Commissioner Carol Green said that the plan was unreasonable because it would prevent pedestrians from directly crossing Pennsylvania Avenue at the intersection.

“There’s going to have to be some way for them to cross without going a block out of their way, because that’s essentially what you’re asking them to do right here,” she said. “I can tell you for sure, they’re not going to do it.”

Commissioners voiced frustration when it became clear that the DDOT proposal was the only plan on the table right now. If the upcoming public comment period reveals that the community mainly objects to the plan, the entire planning process would need to start over and the project would be delayed for several years.

I’m not sure any of these criticims have any merit. Taking them in order:

Traffic cameras. These kinds of programatic elements are kind of beside the point when discussing major design decisions.  By forcing Penn Ave traffic to make a turn, it will naturally slow things down.  Traffic law enforcement strategies are a separate issue.

Obstructed views for drivers. Give me a freaking break.  Drivers will have a completely unobstructed view of the Capitol Dome on the blocks preceeding and following this square on their way into town.  By reconfiguring the public space here, may pedestrians might get some of that view, too.

Prevention of directly crossing Pennsylvania. I have no idea what Carol Green is talking about here.  I live nearby and have crossed this intersection many times, and either of the proposed changes would make it far easier to get across Pennsylvania.   The new square will make it much easier to traverse up and down 14th street, as you now only have to cross two streets to do so, whereas before you have to cross four.  Furthermore, there’s more than enough evidence on the ground of  ‘choice paths’ worn into the Pennsylvania median strip from jaywalkers cutting directly across:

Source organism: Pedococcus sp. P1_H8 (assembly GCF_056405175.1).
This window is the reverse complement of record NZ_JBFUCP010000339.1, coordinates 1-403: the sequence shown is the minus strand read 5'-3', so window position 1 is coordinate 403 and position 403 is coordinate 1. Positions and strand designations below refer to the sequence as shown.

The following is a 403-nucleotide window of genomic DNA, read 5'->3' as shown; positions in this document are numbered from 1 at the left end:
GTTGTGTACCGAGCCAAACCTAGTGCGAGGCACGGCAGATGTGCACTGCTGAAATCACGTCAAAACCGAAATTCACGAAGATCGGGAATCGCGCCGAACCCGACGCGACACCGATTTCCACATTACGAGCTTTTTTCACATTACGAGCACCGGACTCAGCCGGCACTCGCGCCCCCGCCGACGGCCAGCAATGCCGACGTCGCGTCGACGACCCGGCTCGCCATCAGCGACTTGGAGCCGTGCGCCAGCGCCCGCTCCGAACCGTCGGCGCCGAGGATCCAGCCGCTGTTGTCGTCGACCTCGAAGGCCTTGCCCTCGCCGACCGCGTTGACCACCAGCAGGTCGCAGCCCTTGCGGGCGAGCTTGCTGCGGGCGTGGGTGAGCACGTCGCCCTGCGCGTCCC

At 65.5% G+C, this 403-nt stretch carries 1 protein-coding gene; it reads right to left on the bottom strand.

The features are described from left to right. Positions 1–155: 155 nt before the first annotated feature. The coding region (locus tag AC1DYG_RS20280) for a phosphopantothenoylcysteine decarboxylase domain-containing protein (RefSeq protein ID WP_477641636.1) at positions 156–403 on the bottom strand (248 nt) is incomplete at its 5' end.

Potomac Ave streetview

(Image from Google Maps Streetview)

Looking at either plan, I can’t see any scenario in which a pedestrian crossing Pennsylvania will have to go a block out of their way.  Perhaps Comissioner Green was referring to people travelling along Pennsylvania rather than trying to cross it.  It’s true that these Pedestrians will now have to walk a short distance around the square, but in that instance they wouldn’t save any time by walking in the street – as they would simply be walking through traffic, rather than the current practice of jaywalking to get across.  Even so, a few rough calculations from the aerial maps show that a Pedestrian traveling on the southern side of Pennsylvania Ave would have to walk an extra 70 feet (~400 ft vs. ~330 ft) to cross from one side of the square to the other. When presented with reasonable alternatives, as we see from various other squares and circles in DC, pedestrians will take them.

All things considered, I fail to see what the commissioners are concerned about.  This concept takes the current arrangment of public space and prioritizes pedestrians over cars.  I’d prefer to see the iteration from the MAC plan, making this square a more accessible place with four crosswalks rather than two, but the general concept is solid.  Jaywalking at this intersection is rampant.  It’s both a safety hazard and an indicator of a poorly designed space.

On the other hand, the opportunity to vastly improve the safety of this intersection, as well as provide a new public space for the neighborhood is too great to simply dismiss.